Poetry

The burnt out forge of Andrew Degeorge

by Emma N., Age 14 , Grade 8, Colonia Niddle School, Colonia, NEW JERSEY USA
Teacher: Roxanne DiRaimondo

kidlit

Within the burned out forge

Of Andrew Degeorge,

Layed the metal all parched

And a man’s hands starched.


For years within the forge

Of Andrew Degeorge,

Trying to make swords from rings

And using wool for bow strings,


The forger Andrew Degeorge

Within the burnt out forge

Was told to make new weapons

For his king rarely ever beckons


“To the forge owned by Andrew Degeorge,

Take all the weapons and begin to reforge

For something new will shock of course

Our enemies on their blackened horse.”


The forger was confused by the king’s words,

But nonetheless created things for the guards.

When the work he had slaved for was given

The whole army tried to find him, mad driven.


“Swords made from rings? Are you insane?”

“Wool for our bow strings? What a pain!”

The complaints were an unbreakable chain,

Where nothing was lost, yet nothing to gain.


Back in the burnt out forge

Went Andrew Degeorge,

Shaking his crisp fists

And crimpled wrists.


“I spend all of my energy on these days

Only for it to just be a complete waste!

Oh please god give me some great gift

Before my punishment comes by swift!”


Now inside the burnt out forge

Paced Andrew Degeorge,

Hoping and praying with faith

In his soot and ashes to bathe.


He looked into every single window,

Crack, and hole within his clay walls

Searching for the looming death tow

Or a sound of the hyena’s happy thrall.


But the only thing that he was able to see

Was absolutely nothing out of the ordinary.

Knowing this did Andrew Degeorge relax

In his burnt out forge of holes and cracks.


For hours upon hours of a silent dread,

Days upon days not once going to bed,

Driven insane was Andrew Degeorge

While staying in his burnt out forge.


Amongst one of these days of remorse

Came upon his wish, a god-like force.

Though he hadn’t known the source,

Until something flew right on course.


Expecting that of a high refined being,

He was sure his ashes were unseeing.

Opening the door of his small forge,

He had to look around in a search.


‘How could this be possible?’,

Questioned Andrew Degeorge

From inside his burnt out forge.

‘My god don’t think I’m horrible!’


Upon came a bird flock, full of yells

That he thought was heaven’s bells.

All of which were painted of night,

Except one he managed to sight.


The one he caught came flying down

His heart having joy at the turn around.

The bird landed on a small tree of brown,

While he bowed as if it had a tiny crown.


The bird was colored the same as any raven

But it had red shoulder armor, never shaken.

Toward the end laid a wide array of yellow,

Like that of the fiery ends of a war bellow.


“Are you the messenger of god?

The one who’ll help me not maraud?

Or perhaps my prayer was flawed,

Maybe I gave my details too broad.”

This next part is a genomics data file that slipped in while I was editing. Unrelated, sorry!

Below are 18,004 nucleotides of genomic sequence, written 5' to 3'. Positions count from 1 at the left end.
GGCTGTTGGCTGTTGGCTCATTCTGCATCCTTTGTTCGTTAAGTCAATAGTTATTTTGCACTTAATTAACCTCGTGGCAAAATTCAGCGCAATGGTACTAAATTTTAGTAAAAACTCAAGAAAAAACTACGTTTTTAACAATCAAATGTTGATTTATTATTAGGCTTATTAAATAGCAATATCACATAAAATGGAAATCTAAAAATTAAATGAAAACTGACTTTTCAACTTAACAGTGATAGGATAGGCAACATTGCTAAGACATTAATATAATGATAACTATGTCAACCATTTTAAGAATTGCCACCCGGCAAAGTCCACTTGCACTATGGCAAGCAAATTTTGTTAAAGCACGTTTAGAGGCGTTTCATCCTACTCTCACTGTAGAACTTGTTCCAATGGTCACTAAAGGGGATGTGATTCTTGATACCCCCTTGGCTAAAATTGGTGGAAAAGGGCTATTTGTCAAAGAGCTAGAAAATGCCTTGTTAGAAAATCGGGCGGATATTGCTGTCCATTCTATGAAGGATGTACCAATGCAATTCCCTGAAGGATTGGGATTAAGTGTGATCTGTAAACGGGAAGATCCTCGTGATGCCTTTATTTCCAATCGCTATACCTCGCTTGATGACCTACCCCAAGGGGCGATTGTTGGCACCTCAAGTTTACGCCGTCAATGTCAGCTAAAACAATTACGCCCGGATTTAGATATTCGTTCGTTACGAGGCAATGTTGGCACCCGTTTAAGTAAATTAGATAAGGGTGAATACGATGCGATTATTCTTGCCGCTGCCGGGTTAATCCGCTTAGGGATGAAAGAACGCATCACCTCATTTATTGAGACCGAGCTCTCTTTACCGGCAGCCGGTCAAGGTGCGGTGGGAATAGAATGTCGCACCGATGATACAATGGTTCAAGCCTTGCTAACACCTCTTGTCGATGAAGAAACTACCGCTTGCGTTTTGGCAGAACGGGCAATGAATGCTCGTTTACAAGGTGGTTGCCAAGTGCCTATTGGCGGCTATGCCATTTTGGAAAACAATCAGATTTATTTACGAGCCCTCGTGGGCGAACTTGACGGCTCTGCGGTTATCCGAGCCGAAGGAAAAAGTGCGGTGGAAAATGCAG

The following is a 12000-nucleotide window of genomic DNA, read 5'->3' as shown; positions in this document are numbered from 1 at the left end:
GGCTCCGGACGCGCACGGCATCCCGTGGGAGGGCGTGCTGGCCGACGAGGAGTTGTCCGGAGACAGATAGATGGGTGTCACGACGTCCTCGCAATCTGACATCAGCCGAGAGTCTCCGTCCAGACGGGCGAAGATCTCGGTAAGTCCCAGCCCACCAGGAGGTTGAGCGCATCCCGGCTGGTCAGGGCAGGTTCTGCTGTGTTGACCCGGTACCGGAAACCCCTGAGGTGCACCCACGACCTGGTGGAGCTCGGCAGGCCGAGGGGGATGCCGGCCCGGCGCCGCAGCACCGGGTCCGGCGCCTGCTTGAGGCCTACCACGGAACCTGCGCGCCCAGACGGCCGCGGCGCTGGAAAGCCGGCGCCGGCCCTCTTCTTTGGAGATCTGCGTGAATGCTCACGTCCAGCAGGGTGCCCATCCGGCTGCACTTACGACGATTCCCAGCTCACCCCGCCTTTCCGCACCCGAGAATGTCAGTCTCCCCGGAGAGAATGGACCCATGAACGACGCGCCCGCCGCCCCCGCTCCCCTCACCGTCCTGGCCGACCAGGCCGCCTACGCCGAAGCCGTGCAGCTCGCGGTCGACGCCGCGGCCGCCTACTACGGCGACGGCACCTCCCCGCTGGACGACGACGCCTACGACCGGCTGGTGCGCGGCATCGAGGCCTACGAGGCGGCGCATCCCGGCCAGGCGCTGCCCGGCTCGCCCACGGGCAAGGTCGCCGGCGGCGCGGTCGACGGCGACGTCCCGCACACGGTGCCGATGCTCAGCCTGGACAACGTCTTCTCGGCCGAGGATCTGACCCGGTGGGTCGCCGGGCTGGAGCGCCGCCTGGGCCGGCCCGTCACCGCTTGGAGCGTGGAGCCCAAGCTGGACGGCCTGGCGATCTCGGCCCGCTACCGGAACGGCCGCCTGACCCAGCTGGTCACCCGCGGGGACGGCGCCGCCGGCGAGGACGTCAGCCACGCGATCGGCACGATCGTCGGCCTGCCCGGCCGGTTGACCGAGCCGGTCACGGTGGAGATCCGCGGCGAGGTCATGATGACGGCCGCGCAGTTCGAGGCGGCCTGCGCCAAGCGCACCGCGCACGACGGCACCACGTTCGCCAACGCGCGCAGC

“Why you humans doubt my ability,

I will not never come to understand.

We’ve heard your prayers gracility

And won’t leave your empty hand.”


He looked at the bird in utter disbelief.

Whether it was the fact it could speak

Or he must be losing his own sanity,

There was no clue what any of it’d be.


“Pardon me if I come out a bit rude

To ask this question in a wrong mood,

How was my prayer possibly viewed

When I had not a piece of bird food?”


“My eyes view all who are in need

No matter what the type of breed.

I then fly to the next place I heed

While my wings direct your plead.”


Andrew Degeorge had no words

Towards the well-spoken bird.

The bird’s patience was short,

For it had a lot more to sort.


“Now that you know this,

I must be on my way.

Take this as luck’s kiss

And may you never stray.”


And just like that the bird flew away

With that he looked at the item given

To the answer wouldn’t come that day

For the answer was wrapped in code.


For hours upon hours of a silent tread,

Days upon days not once going to bed,

Driven insane was Andrew Degeorge

While staying in his burnt out forge.


He racked his brain not only once or twice,

But over millions of times freezing like ice.

The bird gave him a holder and a tiny note,

With his brain and heart ringed to the throat.


With all these possibilities I present to you

Of numbers and windows fitting the screw

I present the true question bleeding true,

Would you rather be a wound or the glue?


He thought on the words over and over

Trying to find the combination needed.

It took forever to find what was in the holder

But when he found the answer, he felt cheated.


All there was inside

Was parchment and ink.

Cried out and dried,

He couldn’t even think.


At that point he was ready to turn himself in,

But the bird returned seeing him now so thin.

Seeing the bird from when he gave in to pray,

He recalled the phrase and may you never stray.


Determined, he worked day and night

In order to pacify the coming fight.

He wrote in speed of the bird’s flight

Getting the words in the king’s sight


The guards tried to have him murdered,

The king stopped it from going any further.

He looked rather pleased at the forger

Leaving everyone confused longer.


“I knew it was right to send you this task

Though I did fear it was too much to ask.

I thank you beyond all the words can ever bask

For the weapon you’ve accomplished to unmask.”


Now in the burnt out forge

Of Andrew Degeorge,

Laid his dream pirched

And his pride fully charged.

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